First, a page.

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As well as roofs, acceptance of metal for wall systems is growing. Part of the reason is because "architects have become much more creative with them," with horizontal looks and varied profiles, says Jim Bush, vice president of sales at ATAS.
Tuschall says that the newest look for metal walls uses vertical panels of different widths and subtle color combinations. Twenty years ago, he says, the color would have been uniform, but now "it creates a more natural look with the different shades. Like five shades of white — from a distance, it looks like stone." Some elementary schools, he said, go for wall combinations of different bright colors.
Metal building envelopes are well-suited to renovations, Tuschall says. "Whatever was there before, we can cover." Currently, he says, in the commercial market "lots of '70s and '80s buildings need to be dressed up. They want to create the image of being cutting edge."
While metal roofs and walls work well for a variety of purposes, they also survive a variety of natural assaults. "Metal roofing performs best in the calamity belt," Kriner says, offering prime resistance to wind, hail, fire, and earthquake. In some areas of the country, he says, buildings with metal roofs get insurance discounts. And under normal wear and tear, "35- to 40-year-old roofs are looking like the day they're installed. They're outperforming even our expectations."
"Metal doesn't burn," Croucher points out. "From a fire standpoint, it's an excellent product." The interlocking edges of panels also provide excellent weather-tightness. The biggest threat to a metal building comes from salt corrosion near the coasts — but that problem can be solved by using aluminum instead of steel, or by using specific paint systems. Miller adds that in coastal areas it's more important to cut the material properly, to produce a clean edge with less surface area.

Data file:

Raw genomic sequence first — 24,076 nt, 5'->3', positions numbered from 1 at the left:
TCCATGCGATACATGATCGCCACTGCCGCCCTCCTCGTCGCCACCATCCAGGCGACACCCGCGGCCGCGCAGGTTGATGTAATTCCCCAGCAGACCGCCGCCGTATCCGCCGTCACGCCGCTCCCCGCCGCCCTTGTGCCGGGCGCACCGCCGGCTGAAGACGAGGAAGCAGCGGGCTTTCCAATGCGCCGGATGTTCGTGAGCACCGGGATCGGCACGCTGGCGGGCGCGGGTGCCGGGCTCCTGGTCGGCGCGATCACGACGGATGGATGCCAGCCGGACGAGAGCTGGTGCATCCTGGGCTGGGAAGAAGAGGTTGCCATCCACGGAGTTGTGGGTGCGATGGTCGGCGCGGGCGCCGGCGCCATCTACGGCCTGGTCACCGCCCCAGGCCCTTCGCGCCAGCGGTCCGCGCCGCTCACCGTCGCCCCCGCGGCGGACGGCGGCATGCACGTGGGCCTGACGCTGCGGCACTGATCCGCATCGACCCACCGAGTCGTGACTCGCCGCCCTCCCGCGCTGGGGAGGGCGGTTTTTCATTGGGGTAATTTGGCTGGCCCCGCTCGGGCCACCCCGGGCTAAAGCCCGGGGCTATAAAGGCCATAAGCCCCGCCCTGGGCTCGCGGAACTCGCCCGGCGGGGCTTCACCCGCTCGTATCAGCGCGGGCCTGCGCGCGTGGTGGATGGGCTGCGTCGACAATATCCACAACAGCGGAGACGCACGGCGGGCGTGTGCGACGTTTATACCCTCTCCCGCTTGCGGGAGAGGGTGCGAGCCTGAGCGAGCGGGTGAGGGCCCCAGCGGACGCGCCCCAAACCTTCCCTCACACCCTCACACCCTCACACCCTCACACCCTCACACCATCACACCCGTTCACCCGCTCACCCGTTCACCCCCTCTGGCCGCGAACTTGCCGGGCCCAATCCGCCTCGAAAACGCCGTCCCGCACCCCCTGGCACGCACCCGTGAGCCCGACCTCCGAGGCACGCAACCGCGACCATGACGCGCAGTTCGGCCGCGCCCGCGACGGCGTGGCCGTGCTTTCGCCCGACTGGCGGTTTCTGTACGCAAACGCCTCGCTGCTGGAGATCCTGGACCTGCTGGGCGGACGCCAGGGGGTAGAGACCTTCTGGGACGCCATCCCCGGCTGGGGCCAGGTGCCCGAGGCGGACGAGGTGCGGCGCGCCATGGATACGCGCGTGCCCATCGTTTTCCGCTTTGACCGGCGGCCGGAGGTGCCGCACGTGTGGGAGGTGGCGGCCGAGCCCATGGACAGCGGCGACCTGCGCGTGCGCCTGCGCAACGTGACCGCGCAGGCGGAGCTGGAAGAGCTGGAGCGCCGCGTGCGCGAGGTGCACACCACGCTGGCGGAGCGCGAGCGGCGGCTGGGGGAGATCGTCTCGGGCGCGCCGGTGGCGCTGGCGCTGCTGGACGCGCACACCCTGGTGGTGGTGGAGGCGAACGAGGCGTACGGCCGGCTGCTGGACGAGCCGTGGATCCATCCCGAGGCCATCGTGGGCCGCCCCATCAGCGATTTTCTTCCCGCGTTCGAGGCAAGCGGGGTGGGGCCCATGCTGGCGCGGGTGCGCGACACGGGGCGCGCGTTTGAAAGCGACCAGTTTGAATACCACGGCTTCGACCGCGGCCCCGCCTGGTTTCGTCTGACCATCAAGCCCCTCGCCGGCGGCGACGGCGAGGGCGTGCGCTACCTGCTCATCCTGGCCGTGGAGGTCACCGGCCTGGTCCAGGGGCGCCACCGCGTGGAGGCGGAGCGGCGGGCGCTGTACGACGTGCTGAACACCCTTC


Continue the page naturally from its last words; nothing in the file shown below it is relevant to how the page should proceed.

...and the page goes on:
Snow will usually slide off a metal roof, eliminating the need for shoveling or weight reinforcement, but Croucher points out that facility managers don't want snow landing on a sidewalk or the area in front of a door. That issue can usually be avoided with a good design, he says.
Under hail, "metal doesn't split or crack or break," Miller says, and its resistance will not wear down over time.
Bush says his company installs many roofs in Florida and Guam, which have strict building requirements for wind resistance, and metal roofs easily come into compliance by installing extra fasteners at a relatively low cost.
The Metal Construction Association brings together manufacturers and builders of metal roof and wall systems. Since 1983, the association has worked to promote the use of metal in construction through marketing, technology, and lobbying.
The MCA offers many programs and benefits, including certification for manufacturers and suppliers, product testing, technical publications and resources, and research into performance and sustainability. Marketing initiatives promote the use of metal throughout the construction industry. MCA monitors and responds to developments in building codes and regulatory issues, and sends regular electronic news updates to its members.
The Chairman's Award honors outstanding projects annually in a variety of categories, and the association also sponsors MetalCon, the only annual trade show for the metal construction industry.
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